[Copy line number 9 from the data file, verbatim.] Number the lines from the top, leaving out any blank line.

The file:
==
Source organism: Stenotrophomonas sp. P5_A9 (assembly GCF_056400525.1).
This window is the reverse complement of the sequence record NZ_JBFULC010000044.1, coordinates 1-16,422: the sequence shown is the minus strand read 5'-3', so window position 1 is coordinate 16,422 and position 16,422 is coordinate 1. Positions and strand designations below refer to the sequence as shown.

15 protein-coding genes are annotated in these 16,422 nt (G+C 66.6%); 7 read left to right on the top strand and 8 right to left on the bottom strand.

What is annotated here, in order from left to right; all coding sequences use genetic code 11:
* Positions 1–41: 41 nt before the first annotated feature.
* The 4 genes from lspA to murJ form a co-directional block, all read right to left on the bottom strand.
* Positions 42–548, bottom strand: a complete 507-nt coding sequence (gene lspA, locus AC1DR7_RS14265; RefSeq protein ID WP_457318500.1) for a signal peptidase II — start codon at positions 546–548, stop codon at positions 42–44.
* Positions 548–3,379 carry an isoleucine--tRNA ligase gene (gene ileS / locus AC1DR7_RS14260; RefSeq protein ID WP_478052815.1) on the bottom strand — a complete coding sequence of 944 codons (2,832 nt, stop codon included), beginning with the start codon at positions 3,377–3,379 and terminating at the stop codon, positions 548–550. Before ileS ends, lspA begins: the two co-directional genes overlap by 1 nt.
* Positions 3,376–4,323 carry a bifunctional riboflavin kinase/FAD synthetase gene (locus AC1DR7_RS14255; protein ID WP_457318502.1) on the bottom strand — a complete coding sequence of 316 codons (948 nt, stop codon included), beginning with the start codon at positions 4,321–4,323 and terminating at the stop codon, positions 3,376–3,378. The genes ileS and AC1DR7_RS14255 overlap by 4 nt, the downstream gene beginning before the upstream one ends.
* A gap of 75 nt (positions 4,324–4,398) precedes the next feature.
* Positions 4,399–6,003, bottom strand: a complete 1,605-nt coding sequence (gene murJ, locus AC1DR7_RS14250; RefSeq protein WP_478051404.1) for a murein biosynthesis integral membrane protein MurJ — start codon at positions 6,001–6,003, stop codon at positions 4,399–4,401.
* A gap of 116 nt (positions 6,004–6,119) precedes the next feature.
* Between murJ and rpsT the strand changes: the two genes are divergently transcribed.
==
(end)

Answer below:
* Positions 3,376–4,323 carry a bifunctional riboflavin kinase/FAD synthetase gene (locus AC1DR7_RS14255; protein ID WP_457318502.1) on the bottom strand — a complete coding sequence of 316 codons (948 nt, stop codon included), beginning with the start codon at positions 4,321–4,323 and terminating at the stop codon, positions 3,376–3,378. The genes ileS and AC1DR7_RS14255 overlap by 4 nt, the downstream gene beginning before the upstream one ends.